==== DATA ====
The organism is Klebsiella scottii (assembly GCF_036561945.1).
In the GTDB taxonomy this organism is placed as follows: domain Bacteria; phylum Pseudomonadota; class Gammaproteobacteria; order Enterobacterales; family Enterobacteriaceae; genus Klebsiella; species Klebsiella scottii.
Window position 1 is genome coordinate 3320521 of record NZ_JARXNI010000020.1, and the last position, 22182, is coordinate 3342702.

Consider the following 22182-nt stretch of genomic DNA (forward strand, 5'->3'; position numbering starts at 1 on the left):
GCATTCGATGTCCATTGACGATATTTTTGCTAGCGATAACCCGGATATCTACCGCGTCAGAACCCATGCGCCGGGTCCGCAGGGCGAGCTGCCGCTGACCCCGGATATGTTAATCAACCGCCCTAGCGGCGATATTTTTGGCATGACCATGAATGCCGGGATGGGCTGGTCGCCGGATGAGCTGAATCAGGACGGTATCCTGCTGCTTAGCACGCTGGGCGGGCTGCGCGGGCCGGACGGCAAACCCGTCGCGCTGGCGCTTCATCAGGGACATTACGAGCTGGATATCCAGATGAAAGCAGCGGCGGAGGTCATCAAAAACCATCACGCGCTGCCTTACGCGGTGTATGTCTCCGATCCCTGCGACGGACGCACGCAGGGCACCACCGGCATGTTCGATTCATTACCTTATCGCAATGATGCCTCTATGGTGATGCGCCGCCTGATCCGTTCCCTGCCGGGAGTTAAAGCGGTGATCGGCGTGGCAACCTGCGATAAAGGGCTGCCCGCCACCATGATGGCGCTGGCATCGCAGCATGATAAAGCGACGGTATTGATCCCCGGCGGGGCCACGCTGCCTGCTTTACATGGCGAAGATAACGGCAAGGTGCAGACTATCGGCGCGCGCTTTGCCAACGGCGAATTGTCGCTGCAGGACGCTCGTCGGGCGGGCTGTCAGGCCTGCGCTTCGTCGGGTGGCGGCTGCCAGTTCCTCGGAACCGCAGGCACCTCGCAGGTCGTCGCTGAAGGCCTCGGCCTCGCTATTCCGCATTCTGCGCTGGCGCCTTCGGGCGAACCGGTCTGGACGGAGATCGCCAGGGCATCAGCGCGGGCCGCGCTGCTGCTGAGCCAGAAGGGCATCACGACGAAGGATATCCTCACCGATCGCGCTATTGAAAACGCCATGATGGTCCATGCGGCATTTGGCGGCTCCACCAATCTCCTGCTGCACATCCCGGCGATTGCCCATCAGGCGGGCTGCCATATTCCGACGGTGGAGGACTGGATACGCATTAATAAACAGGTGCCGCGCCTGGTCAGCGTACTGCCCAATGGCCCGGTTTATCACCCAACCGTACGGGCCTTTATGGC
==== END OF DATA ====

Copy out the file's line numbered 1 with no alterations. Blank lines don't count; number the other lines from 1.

The organism is Klebsiella scottii (assembly GCF_036561945.1).